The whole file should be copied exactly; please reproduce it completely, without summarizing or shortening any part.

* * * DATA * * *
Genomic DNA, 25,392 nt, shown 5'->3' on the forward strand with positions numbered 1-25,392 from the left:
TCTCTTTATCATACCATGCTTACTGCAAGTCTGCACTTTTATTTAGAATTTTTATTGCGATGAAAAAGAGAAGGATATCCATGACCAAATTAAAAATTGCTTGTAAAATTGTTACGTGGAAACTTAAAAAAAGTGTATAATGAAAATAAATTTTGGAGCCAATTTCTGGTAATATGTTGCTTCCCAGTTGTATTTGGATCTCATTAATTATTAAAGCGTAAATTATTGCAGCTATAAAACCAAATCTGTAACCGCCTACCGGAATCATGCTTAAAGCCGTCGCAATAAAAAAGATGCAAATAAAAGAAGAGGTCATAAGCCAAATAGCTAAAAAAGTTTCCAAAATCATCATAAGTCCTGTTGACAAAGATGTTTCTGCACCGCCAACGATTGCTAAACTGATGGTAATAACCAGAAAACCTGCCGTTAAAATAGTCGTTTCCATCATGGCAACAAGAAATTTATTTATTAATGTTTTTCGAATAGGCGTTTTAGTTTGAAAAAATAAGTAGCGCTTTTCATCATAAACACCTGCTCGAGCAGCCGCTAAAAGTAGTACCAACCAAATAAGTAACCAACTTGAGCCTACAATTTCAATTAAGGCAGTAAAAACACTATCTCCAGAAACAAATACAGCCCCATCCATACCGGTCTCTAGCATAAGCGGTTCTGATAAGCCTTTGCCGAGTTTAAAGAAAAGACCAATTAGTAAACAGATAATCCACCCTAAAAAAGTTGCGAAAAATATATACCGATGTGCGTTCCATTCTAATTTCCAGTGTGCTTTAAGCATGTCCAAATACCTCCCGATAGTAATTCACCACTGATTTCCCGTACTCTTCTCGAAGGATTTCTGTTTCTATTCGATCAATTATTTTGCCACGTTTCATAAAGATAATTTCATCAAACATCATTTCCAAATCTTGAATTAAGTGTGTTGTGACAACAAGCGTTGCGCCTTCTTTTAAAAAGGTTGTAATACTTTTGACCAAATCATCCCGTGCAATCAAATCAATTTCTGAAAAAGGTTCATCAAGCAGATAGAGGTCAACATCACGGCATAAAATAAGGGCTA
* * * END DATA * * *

Genomic DNA, 25,392 nt, shown 5'->3' on the forward strand with positions numbered 1-25,392 from the left:
TCTCTTTATCATACCATGCTTACTGCAAGTCTGCACTTTTATTTAGAATTTTTATTGCGATGAAAAAGAGAAGGATATCCATGACCAAATTAAAAATTGCTTGTAAAATTGTTACGTGGAAACTTAAAAAAAGTGTATAATGAAAATAAATTTTGGAGCCAATTTCTGGTAATATGTTGCTTCCCAGTTGTATTTGGATCTCATTAATTATTAAAGCGTAAATTATTGCAGCTATAAAACCAAATCTGTAACCGCCTACCGGAATCATGCTTAAAGCCGTCGCAATAAAAAAGATGCAAATAAAAGAAGAGGTCATAAGCCAAATAGCTAAAAAAGTTTCCAAAATCATCATAAGTCCTGTTGACAAAGATGTTTCTGCACCGCCAACGATTGCTAAACTGATGGTAATAACCAGAAAACCTGCCGTTAAAATAGTCGTTTCCATCATGGCAACAAGAAATTTATTTATTAATGTTTTTCGAATAGGCGTTTTAGTTTGAAAAAATAAGTAGCGCTTTTCATCATAAACACCTGCTCGAGCAGCCGCTAAAAGTAGTACCAACCAAATAAGTAACCAACTTGAGCCTACAATTTCAATTAAGGCAGTAAAAACACTATCTCCAGAAACAAATACAGCCCCATCCATACCGGTCTCTAGCATAAGCGGTTCTGATAAGCCTTTGCCGAGTTTAAAGAAAAGACCAATTAGTAAACAGATAATCCACCCTAAAAAAGTTGCGAAAAATATATACCGATGTGCGTTCCATTCTAATTTCCAGTGTGCTTTAAGCATGTCCAAATACCTCCCGATAGTAATTCACCACTGATTTCCCGTACTCTTCTCGAAGGATTTCTGTTTCTATTCGATCAATTATTTTGCCACGTTTCATAAAGATAATTTCATCAAACATCATTTCCAAATCTTGAATTAAGTGTGTTGTGACAACAAGCGTTGCGCCTTCTTTTAAAAAGGTTGTAATACTTTTGACCAAATCATCCCGTGCAATCAAATCAATTTCTGAAAAAGGTTCATCAAGCAGATAGAGGTCAACATCACGGCATAAAATAAGGGCTA